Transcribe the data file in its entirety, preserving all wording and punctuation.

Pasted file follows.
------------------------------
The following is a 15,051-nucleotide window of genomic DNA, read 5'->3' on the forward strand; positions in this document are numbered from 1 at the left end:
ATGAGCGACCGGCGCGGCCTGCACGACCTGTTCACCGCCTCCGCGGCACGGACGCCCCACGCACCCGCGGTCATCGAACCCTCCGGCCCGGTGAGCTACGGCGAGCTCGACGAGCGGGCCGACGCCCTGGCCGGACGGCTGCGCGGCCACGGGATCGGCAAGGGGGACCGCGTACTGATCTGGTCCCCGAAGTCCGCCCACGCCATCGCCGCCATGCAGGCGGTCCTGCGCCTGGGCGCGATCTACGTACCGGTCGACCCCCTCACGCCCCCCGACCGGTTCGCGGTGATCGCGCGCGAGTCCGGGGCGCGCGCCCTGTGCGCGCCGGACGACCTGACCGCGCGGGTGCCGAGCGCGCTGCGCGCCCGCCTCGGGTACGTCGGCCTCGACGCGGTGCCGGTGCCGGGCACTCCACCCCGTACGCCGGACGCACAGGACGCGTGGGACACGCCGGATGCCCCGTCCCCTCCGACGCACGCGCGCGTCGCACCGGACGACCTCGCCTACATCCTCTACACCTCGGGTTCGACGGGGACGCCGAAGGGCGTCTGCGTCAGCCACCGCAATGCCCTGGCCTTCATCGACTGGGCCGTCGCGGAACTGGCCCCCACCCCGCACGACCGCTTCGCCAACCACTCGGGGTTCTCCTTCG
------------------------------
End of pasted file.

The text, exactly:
The following is a 15,051-nucleotide window of genomic DNA, read 5'->3' on the forward strand; positions in this document are numbered from 1 at the left end:
ATGAGCGACCGGCGCGGCCTGCACGACCTGTTCACCGCCTCCGCGGCACGGACGCCCCACGCACCCGCGGTCATCGAACCCTCCGGCCCGGTGAGCTACGGCGAGCTCGACGAGCGGGCCGACGCCCTGGCCGGACGGCTGCGCGGCCACGGGATCGGCAAGGGGGACCGCGTACTGATCTGGTCCCCGAAGTCCGCCCACGCCATCGCCGCCATGCAGGCGGTCCTGCGCCTGGGCGCGATCTACGTACCGGTCGACCCCCTCACGCCCCCCGACCGGTTCGCGGTGATCGCGCGCGAGTCCGGGGCGCGCGCCCTGTGCGCGCCGGACGACCTGACCGCGCGGGTGCCGAGCGCGCTGCGCGCCCGCCTCGGGTACGTCGGCCTCGACGCGGTGCCGGTGCCGGGCACTCCACCCCGTACGCCGGACGCACAGGACGCGTGGGACACGCCGGATGCCCCGTCCCCTCCGACGCACGCGCGCGTCGCACCGGACGACCTCGCCTACATCCTCTACACCTCGGGTTCGACGGGGACGCCGAAGGGCGTCTGCGTCAGCCACCGCAATGCCCTGGCCTTCATCGACTGGGCCGTCGCGGAACTGGCCCCCACCCCGCACGACCGCTTCGCCAACCACTCGGGGTTCTCCTTCG